nominees for several of the of
fices. For president, Mrs. M. J. Mel
chlor, Mrs. Byron Lieuallen, Mrs.
Christopher Butte, Mrs. "William
Watkins were'nominated. First
vice president, Mrs. Roscoe Clark
and Mrs. Charles DuVal; second
rice president, Mrs. RayV-De-Gulre,
Mrs. Pascal Tragllo.
Secretary-treasurer, Mrs. B. A.
Victor; historian, Mrs. King
Bartlett. Mrs. Albert Gragg, Mrs.
H. R. White; sergeant at arms,
Mrs. Carl Hultenberg, and Mrs.
Roy Baker; chaplain, Mrs. Har
ry Wechter, Mrs. F. W. Waters,
and Mrs. Oscar Poe.
Executive committee members
of which there are three to be
nominated: Mrs. King Bartlett,
Mrs. Frank Jirak. Mrs. M. J.
Melchior, Mrs. Willis Vincents
and Mrs. Ralph Mason.
Election Will be
On September 29
The meeting of September 29
will be election night. There
may also be additional nomina
tions made from the floor that
night before the voting takes
takes place. October 6 has been
the date set for installation of
officers. An innovation of this
year will be an invitation to the
legion members to be present for
the Installation. A "fidac" theme
(Turn to page 2, col. 1)
mMMmn-jrxmxf ! M n iiwtstsasssswsjj
!
A?" - - )
t tilt
:-. v.-:-.- 'S
MID
Alumni Honor Judge Bean
Huge Siphon Constructed
Founder of Academy Dies
Educates Turkey Raisers
Taft, who later became president
of the United' State:. Shortly af
ter his graduation he came to
Portland to take charge of. the
kBishop Scott grammar school. He
later leased the school for - the
Episcopal diocese and remained in
active charge of It until 1901. In
1901 he built the Hill Miliary
academy and in 1908 retired as
principal of that institution.
BEYERS APPOINTED
ROSEBURG. .Ore., Sept. 15.
(AP) The federal farm board
has appointed Herbert , Byers,
manager of a local Turkey co
operative to take charge of or
ganization and educational work
among . Oregon, Washington, and
Idaho turkey raisers. His duties
will be to direct the organization
of a group to be known as the
Northwest Turkey Growers, an
organization sponsored by the
farm board.
EX-CLERK HELD
GRANTS PASS. Ore., Sept. 15.
(APJ E. L. Colburn, former
county clerk, today was in jail
charged with embezzlement of
private funds.
Colburn, arrested in Klamath
Falls Sunday, served eight years
as Josephine county clerk and
was a candidate for nomination
for secretary of state in 1920.
BEACONS FINISHED
PORTLAND, Ore Sept, 15.
(AP) Officials of the Pa
cific Air Transport company
today received word the light
house division ' of the depart
ment of commerce has eom-
pleted installation of 64 bea
cons on the 890-mile Medford-PorUand-Seattla.
section of the
.Pacific coast airway to guide
transport and mail planes.
Including beacons on landing
fields between Seattle and San
Diego, a total of 171 beacons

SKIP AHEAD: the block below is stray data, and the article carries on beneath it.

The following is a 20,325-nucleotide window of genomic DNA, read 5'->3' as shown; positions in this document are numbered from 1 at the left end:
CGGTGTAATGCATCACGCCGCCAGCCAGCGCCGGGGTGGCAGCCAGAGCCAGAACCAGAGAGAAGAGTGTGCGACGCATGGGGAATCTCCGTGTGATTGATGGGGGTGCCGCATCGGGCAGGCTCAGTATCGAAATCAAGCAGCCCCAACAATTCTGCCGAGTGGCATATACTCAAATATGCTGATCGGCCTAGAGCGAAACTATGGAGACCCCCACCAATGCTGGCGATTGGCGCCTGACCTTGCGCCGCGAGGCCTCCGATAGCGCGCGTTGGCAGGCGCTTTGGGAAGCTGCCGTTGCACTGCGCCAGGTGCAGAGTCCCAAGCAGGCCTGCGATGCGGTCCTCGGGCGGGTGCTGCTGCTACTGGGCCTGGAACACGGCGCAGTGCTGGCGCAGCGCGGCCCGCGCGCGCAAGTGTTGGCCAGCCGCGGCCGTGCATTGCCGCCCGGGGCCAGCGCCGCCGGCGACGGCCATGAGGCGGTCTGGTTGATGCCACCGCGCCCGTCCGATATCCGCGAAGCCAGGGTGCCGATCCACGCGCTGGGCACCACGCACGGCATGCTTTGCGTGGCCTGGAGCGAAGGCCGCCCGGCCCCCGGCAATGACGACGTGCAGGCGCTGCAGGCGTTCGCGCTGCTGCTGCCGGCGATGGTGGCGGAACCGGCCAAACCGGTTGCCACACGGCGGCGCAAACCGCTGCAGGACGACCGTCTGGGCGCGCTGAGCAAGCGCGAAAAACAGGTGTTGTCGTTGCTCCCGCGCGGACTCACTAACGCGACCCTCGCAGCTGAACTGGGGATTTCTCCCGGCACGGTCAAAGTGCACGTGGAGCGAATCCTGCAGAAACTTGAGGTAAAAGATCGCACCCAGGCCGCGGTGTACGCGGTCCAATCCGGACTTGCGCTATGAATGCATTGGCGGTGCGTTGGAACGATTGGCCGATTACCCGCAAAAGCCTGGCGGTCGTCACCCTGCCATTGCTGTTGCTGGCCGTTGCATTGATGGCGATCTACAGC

now us operauon.
Hijacker is Believed
.Wounded in Battle
With Officers
LOUISVILLE, Ky., Sept. 1.
(Tnesday) (AP) Detect
ives here -tonight said that a
man was arrested here five
years ago on a liquor charge,
and booked as Theodore . Gels
king and that his fingerprints
and the fingerprints of a man
bow under arrest here as Emer
ald Harris, tally. ,
CHICAGO, Sept. 15. (AP)
As sequel to what they believed
the solution of the murder of Al
fred "Jake" LIngle, Chicago Tri
bune reporter, Chicago, Indiana,
and Kentucky police tonight were
scouring three states tor Ted
Geisking, gangster, hijacker and
suspected hired assassin. .
That Geisking has been sought
as the slayer of LIngle was learn
ed last night after a sheriff and
posse battled four liquor hijackers
near London, Ky., and took into
cupstody three men. The fourth,
believed to be Geisking, shot it
out with, the officers and escaned.
They said their shots wounded
him.
First objectives of the searchers
tonight were two women who may
know where Geising would hide.
He operated In Indiana and Ken
tucky. There was a possibility he
may have fled into the hills of
Tennessee.
Chief Investigator Patrick
Roche of the state's attorney's of
fice refused to say today whether
Geisking was known by him to be
the slayer of the newspaperman,
but it was learned he dispatched
Sergeant George Williams of his
staff to London.
Claim he Helped
Kill Znta Also
Local newspapers said Geisking
was hired by the late Jack Zuta
of the George "Bugs" Moran gang,
to kill LIngle because the latter
had insisted upon too large a cut
for police protection of a gambling
establishment,
The papers said further that
Geisking participated in the mur
der of Zuta because the latter fail
ed to pay the second halt of the
810,000 promised for the LIngle
slaying; and that Geisking kill
ed William Simons, former board
of trade member, at Kentland,
Ind., through mistaken identity
when he sought a gangster marked
for death by Zuta. Simons' death
was listed as suicide though his
family insisted he had been slain.
Difficulties which developed
over hiring of both union and